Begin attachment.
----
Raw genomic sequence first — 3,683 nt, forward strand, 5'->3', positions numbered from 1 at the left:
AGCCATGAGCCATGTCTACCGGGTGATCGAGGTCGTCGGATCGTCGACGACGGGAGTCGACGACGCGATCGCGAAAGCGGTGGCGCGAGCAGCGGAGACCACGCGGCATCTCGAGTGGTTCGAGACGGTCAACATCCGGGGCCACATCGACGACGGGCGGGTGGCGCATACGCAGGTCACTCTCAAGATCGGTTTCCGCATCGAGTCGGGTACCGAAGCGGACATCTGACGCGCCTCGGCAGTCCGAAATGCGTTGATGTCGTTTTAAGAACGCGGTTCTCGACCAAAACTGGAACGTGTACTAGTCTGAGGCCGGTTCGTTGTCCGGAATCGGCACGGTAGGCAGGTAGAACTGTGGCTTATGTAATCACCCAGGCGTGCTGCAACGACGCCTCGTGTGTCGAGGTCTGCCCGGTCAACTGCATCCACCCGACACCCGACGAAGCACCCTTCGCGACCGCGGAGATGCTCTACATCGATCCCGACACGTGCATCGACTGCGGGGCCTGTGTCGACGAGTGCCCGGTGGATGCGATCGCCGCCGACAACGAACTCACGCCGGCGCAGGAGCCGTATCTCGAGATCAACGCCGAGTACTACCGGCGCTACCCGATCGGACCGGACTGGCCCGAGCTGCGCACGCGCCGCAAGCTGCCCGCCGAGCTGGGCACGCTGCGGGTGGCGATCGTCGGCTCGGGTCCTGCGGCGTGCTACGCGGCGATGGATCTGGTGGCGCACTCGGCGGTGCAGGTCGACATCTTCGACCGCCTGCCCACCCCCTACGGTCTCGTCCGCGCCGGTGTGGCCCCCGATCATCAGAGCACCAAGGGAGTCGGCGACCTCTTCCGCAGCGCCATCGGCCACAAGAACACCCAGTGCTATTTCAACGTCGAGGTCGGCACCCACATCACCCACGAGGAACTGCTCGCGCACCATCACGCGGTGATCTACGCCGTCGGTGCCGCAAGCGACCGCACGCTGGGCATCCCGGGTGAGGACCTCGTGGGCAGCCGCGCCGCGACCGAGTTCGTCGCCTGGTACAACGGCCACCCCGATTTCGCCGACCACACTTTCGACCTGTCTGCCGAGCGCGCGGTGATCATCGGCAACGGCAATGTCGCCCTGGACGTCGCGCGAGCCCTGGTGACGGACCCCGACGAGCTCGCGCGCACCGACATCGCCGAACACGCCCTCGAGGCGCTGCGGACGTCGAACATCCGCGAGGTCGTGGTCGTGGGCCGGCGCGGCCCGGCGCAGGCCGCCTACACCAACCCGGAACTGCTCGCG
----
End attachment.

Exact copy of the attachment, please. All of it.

Raw genomic sequence first — 3,683 nt, forward strand, 5'->3', positions numbered from 1 at the left:
AGCCATGAGCCATGTCTACCGGGTGATCGAGGTCGTCGGATCGTCGACGACGGGAGTCGACGACGCGATCGCGAAAGCGGTGGCGCGAGCAGCGGAGACCACGCGGCATCTCGAGTGGTTCGAGACGGTCAACATCCGGGGCCACATCGACGACGGGCGGGTGGCGCATACGCAGGTCACTCTCAAGATCGGTTTCCGCATCGAGTCGGGTACCGAAGCGGACATCTGACGCGCCTCGGCAGTCCGAAATGCGTTGATGTCGTTTTAAGAACGCGGTTCTCGACCAAAACTGGAACGTGTACTAGTCTGAGGCCGGTTCGTTGTCCGGAATCGGCACGGTAGGCAGGTAGAACTGTGGCTTATGTAATCACCCAGGCGTGCTGCAACGACGCCTCGTGTGTCGAGGTCTGCCCGGTCAACTGCATCCACCCGACACCCGACGAAGCACCCTTCGCGACCGCGGAGATGCTCTACATCGATCCCGACACGTGCATCGACTGCGGGGCCTGTGTCGACGAGTGCCCGGTGGATGCGATCGCCGCCGACAACGAACTCACGCCGGCGCAGGAGCCGTATCTCGAGATCAACGCCGAGTACTACCGGCGCTACCCGATCGGACCGGACTGGCCCGAGCTGCGCACGCGCCGCAAGCTGCCCGCCGAGCTGGGCACGCTGCGGGTGGCGATCGTCGGCTCGGGTCCTGCGGCGTGCTACGCGGCGATGGATCTGGTGGCGCACTCGGCGGTGCAGGTCGACATCTTCGACCGCCTGCCCACCCCCTACGGTCTCGTCCGCGCCGGTGTGGCCCCCGATCATCAGAGCACCAAGGGAGTCGGCGACCTCTTCCGCAGCGCCATCGGCCACAAGAACACCCAGTGCTATTTCAACGTCGAGGTCGGCACCCACATCACCCACGAGGAACTGCTCGCGCACCATCACGCGGTGATCTACGCCGTCGGTGCCGCAAGCGACCGCACGCTGGGCATCCCGGGTGAGGACCTCGTGGGCAGCCGCGCCGCGACCGAGTTCGTCGCCTGGTACAACGGCCACCCCGATTTCGCCGACCACACTTTCGACCTGTCTGCCGAGCGCGCGGTGATCATCGGCAACGGCAATGTCGCCCTGGACGTCGCGCGAGCCCTGGTGACGGACCCCGACGAGCTCGCGCGCACCGACATCGCCGAACACGCCCTCGAGGCGCTGCGGACGTCGAACATCCGCGAGGTCGTGGTCGTGGGCCGGCGCGGCCCGGCGCAGGCCGCCTACACCAACCCGGAACTGCTCGCG